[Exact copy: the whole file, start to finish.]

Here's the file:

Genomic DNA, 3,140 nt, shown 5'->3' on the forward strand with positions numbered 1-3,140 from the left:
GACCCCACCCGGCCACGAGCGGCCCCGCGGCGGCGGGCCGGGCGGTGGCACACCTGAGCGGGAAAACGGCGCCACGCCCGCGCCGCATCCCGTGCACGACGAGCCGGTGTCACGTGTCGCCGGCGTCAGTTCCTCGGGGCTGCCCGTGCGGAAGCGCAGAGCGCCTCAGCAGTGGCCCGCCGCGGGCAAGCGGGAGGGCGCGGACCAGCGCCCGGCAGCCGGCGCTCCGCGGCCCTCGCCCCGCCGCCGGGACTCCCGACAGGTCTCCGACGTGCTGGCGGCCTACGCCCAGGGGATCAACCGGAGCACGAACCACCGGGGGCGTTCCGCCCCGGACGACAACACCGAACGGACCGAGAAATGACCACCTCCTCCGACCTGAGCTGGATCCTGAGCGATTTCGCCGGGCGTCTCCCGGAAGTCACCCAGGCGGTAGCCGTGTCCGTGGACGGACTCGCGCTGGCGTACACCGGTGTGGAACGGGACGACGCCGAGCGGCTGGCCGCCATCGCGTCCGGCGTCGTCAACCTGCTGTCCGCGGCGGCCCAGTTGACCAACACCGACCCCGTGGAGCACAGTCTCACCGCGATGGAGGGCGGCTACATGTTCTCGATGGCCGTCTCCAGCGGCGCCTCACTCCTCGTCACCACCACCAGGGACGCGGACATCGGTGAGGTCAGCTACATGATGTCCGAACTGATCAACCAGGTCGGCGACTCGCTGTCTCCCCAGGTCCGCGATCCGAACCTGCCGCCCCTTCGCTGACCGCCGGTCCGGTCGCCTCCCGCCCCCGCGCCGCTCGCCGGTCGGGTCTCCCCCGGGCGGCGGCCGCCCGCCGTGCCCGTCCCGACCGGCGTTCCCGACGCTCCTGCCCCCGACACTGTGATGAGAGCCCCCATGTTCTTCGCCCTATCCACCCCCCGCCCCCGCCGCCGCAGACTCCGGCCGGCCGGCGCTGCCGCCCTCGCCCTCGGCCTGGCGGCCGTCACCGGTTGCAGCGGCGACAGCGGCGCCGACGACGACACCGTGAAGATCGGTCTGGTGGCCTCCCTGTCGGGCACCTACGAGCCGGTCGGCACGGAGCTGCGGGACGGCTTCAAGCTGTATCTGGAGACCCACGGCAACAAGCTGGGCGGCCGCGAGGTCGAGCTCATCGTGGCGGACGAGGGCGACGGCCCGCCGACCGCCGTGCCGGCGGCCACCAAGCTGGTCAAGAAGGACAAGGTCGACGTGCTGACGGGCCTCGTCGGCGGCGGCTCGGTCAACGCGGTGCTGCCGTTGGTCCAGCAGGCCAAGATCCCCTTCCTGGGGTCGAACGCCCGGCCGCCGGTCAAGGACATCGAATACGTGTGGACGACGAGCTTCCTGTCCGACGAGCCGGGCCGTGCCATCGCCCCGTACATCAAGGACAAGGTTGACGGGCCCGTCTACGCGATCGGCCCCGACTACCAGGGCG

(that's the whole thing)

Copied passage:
Genomic DNA, 3,140 nt, shown 5'->3' on the forward strand with positions numbered 1-3,140 from the left:
GACCCCACCCGGCCACGAGCGGCCCCGCGGCGGCGGGCCGGGCGGTGGCACACCTGAGCGGGAAAACGGCGCCACGCCCGCGCCGCATCCCGTGCACGACGAGCCGGTGTCACGTGTCGCCGGCGTCAGTTCCTCGGGGCTGCCCGTGCGGAAGCGCAGAGCGCCTCAGCAGTGGCCCGCCGCGGGCAAGCGGGAGGGCGCGGACCAGCGCCCGGCAGCCGGCGCTCCGCGGCCCTCGCCCCGCCGCCGGGACTCCCGACAGGTCTCCGACGTGCTGGCGGCCTACGCCCAGGGGATCAACCGGAGCACGAACCACCGGGGGCGTTCCGCCCCGGACGACAACACCGAACGGACCGAGAAATGACCACCTCCTCCGACCTGAGCTGGATCCTGAGCGATTTCGCCGGGCGTCTCCCGGAAGTCACCCAGGCGGTAGCCGTGTCCGTGGACGGACTCGCGCTGGCGTACACCGGTGTGGAACGGGACGACGCCGAGCGGCTGGCCGCCATCGCGTCCGGCGTCGTCAACCTGCTGTCCGCGGCGGCCCAGTTGACCAACACCGACCCCGTGGAGCACAGTCTCACCGCGATGGAGGGCGGCTACATGTTCTCGATGGCCGTCTCCAGCGGCGCCTCACTCCTCGTCACCACCACCAGGGACGCGGACATCGGTGAGGTCAGCTACATGATGTCCGAACTGATCAACCAGGTCGGCGACTCGCTGTCTCCCCAGGTCCGCGATCCGAACCTGCCGCCCCTTCGCTGACCGCCGGTCCGGTCGCCTCCCGCCCCCGCGCCGCTCGCCGGTCGGGTCTCCCCCGGGCGGCGGCCGCCCGCCGTGCCCGTCCCGACCGGCGTTCCCGACGCTCCTGCCCCCGACACTGTGATGAGAGCCCCCATGTTCTTCGCCCTATCCACCCCCCGCCCCCGCCGCCGCAGACTCCGGCCGGCCGGCGCTGCCGCCCTCGCCCTCGGCCTGGCGGCCGTCACCGGTTGCAGCGGCGACAGCGGCGCCGACGACGACACCGTGAAGATCGGTCTGGTGGCCTCCCTGTCGGGCACCTACGAGCCGGTCGGCACGGAGCTGCGGGACGGCTTCAAGCTGTATCTGGAGACCCACGGCAACAAGCTGGGCGGCCGCGAGGTCGAGCTCATCGTGGCGGACGAGGGCGACGGCCCGCCGACCGCCGTGCCGGCGGCCACCAAGCTGGTCAAGAAGGACAAGGTCGACGTGCTGACGGGCCTCGTCGGCGGCGGCTCGGTCAACGCGGTGCTGCCGTTGGTCCAGCAGGCCAAGATCCCCTTCCTGGGGTCGAACGCCCGGCCGCCGGTCAAGGACATCGAATACGTGTGGACGACGAGCTTCCTGTCCGACGAGCCGGGCCGTGCCATCGCCCCGTACATCAAGGACAAGGTTGACGGGCCCGTCTACGCGATCGGCCCCGACTACCAGGGCG